I wake up to the sound of music, Mother Mary comes to me, speaking words of wisdom, “Let it be.”
— Paul McCartney
As inclined as I am to favour the Christian faith, having Mother Mary speak to me as I awake would totally freak me out. Which is too bad, because the words she is imparting to Sir Paul is wisdom indeed.
This past Friday marked my last day at my old position, my last day with the same local colleagues that I’ve been honoured to have worked with for the past 7 years. It was a day of mixed emotions, though I kept most of that emotion to myself. I called up those I worked with in the US, thanked them for having made my working life pleasurable, and uttering that old clichéd line about staying in touch. As for my local colleagues who are about to be laid off, well, we’ll get together for one last dinner still.
Last week, I had talked to one of the directors in the company. He confided in me that our team’s final product was the best working prototype the department has made in recent memory. He said we should be proud of our accomplishment. I guess that’s why upper management decided to disband our design team. Nothing like a boot to the ass to follow that pat in the back. It’s gets me a bit riled up every time I think about it.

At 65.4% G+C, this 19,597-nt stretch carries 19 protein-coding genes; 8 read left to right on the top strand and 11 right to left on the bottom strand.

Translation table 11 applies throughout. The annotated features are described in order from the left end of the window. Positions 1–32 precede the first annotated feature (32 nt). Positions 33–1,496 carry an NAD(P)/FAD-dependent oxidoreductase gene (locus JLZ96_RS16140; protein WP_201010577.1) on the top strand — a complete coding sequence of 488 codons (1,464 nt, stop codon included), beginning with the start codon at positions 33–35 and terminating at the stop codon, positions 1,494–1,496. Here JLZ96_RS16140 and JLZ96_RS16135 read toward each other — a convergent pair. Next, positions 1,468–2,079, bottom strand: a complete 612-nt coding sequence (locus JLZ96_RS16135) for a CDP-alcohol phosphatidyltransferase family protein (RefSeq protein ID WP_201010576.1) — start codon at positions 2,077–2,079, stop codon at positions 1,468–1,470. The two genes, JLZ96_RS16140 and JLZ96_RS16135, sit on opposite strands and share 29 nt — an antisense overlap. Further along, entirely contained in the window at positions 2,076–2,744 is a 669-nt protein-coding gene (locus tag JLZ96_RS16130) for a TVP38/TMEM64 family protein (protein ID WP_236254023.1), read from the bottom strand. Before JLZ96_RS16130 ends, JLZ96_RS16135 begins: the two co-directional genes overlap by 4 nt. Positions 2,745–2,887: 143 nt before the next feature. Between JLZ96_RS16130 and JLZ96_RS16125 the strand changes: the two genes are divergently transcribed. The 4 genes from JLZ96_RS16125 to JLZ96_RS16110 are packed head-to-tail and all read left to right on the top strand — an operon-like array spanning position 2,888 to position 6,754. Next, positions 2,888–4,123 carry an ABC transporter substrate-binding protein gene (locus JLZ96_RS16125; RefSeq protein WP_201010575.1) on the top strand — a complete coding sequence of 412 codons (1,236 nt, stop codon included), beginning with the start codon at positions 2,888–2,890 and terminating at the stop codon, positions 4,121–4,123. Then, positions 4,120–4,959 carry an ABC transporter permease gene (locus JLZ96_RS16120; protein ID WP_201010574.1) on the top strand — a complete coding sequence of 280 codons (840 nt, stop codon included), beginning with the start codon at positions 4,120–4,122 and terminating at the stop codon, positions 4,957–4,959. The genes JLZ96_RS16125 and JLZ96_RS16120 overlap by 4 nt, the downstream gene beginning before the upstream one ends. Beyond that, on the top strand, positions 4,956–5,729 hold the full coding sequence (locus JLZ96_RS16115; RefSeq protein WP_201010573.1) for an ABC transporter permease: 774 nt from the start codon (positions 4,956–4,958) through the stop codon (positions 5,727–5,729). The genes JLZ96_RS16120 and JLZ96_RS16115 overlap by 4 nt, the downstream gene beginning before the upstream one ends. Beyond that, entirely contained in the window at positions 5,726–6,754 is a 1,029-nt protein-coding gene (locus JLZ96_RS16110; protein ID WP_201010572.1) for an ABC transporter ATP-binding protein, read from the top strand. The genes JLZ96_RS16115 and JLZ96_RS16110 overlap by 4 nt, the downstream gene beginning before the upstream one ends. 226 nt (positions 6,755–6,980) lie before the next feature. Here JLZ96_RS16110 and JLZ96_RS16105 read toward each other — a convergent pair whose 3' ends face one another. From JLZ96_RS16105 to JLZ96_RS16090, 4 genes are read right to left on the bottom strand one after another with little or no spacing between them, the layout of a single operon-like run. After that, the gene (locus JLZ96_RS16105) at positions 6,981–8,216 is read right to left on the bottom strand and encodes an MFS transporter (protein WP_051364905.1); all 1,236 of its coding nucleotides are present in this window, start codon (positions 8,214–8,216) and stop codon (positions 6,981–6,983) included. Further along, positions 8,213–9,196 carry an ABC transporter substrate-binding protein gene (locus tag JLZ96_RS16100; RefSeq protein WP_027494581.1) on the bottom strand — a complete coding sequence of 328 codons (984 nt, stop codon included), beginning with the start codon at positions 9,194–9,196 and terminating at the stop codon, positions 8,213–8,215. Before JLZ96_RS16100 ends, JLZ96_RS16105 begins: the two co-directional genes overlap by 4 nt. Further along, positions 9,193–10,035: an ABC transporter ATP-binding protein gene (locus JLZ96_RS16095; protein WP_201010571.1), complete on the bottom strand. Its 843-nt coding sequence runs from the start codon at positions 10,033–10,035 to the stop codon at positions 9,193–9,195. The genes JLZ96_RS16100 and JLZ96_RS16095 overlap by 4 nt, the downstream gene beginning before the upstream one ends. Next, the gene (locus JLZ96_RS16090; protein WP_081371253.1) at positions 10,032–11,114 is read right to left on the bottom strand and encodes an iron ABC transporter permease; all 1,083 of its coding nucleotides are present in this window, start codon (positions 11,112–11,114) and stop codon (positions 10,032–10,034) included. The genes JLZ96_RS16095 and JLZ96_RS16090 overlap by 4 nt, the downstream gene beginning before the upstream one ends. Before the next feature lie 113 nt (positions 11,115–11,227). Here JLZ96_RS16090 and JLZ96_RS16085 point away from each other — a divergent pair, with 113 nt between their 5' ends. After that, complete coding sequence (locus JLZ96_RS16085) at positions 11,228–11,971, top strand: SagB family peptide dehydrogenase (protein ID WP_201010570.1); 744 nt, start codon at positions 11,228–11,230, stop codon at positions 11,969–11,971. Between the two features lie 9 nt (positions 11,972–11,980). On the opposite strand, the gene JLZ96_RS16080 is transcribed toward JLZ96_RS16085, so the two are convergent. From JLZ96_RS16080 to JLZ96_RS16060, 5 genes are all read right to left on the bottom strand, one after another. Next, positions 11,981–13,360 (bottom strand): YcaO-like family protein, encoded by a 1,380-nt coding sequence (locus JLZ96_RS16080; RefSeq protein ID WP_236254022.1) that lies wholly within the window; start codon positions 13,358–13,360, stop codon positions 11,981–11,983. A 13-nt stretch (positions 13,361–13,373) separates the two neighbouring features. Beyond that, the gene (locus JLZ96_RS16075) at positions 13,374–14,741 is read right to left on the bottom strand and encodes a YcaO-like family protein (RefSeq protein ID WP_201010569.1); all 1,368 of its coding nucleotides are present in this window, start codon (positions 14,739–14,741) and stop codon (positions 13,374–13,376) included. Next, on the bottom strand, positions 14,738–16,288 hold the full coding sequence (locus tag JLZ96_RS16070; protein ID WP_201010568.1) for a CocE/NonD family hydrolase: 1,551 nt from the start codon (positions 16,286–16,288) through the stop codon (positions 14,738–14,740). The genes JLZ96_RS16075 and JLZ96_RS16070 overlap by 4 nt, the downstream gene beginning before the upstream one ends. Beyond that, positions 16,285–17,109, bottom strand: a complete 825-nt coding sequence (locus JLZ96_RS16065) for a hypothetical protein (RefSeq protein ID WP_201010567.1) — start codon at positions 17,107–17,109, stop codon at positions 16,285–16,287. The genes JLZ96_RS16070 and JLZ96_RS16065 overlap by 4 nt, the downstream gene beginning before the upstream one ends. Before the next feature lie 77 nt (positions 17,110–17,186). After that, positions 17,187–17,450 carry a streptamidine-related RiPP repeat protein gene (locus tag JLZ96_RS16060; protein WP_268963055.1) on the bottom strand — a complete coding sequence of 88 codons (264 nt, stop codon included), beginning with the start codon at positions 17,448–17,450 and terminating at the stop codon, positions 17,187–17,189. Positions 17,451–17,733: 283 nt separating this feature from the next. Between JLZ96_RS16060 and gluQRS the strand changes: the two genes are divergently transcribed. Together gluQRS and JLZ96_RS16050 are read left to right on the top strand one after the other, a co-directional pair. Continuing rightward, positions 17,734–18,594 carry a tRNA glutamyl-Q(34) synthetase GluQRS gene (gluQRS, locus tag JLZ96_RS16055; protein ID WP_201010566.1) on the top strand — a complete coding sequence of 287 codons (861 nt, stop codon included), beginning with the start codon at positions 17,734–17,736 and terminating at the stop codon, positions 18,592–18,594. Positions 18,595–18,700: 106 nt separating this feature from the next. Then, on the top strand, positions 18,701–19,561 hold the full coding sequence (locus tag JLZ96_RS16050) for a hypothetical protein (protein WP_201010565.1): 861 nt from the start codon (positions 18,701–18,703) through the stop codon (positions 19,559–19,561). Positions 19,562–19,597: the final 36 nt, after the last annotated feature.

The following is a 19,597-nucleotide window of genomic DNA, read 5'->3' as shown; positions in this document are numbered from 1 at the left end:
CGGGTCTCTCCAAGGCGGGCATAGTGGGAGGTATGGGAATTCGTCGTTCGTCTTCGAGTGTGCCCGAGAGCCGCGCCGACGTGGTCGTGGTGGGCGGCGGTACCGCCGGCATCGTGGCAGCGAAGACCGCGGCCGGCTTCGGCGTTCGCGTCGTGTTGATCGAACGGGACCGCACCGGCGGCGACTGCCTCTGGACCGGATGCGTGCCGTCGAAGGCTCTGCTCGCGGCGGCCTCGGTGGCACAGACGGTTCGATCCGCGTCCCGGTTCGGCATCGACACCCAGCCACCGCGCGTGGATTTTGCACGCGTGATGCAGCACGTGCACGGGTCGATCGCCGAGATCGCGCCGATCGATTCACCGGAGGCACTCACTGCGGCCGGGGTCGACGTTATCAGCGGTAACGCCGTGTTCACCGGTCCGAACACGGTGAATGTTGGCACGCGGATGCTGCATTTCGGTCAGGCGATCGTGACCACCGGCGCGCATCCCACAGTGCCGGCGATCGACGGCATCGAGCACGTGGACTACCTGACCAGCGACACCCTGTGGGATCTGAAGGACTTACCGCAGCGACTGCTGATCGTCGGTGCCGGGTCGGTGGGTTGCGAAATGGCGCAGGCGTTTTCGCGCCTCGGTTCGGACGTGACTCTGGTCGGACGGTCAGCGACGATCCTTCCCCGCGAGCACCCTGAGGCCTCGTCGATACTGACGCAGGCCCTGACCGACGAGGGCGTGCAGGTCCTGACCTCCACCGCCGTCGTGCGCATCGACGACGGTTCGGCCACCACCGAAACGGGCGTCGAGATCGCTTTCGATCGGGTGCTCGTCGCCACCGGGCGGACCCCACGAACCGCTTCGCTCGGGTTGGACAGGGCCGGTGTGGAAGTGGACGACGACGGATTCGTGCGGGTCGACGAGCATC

It’s a good thing my laid off colleagues are in a fairly good position right now. They’ve been provided generous severance packages and at least two have been given job offers, albeit requiring them to move out of town/country. The other two are holding out for opportunities locally, and I think they’ll be able to find something soon enough. Unfortunately, all of them are looking at hefty pay cuts. I guess the optimist would say that we should be thankful for having been overpaid for so long.
But I shan’t dwelt too long in the past. To focus on the future, to meet the challenges of my new position, I think it would be wise to follow the words that Mother Mary gave to Paul McCartney: Let it be.
What The Flux is a semi-regular weekendish feature on EngineeringBlogs.org that follows the follies and jollies of an engineer in industry, yours truly.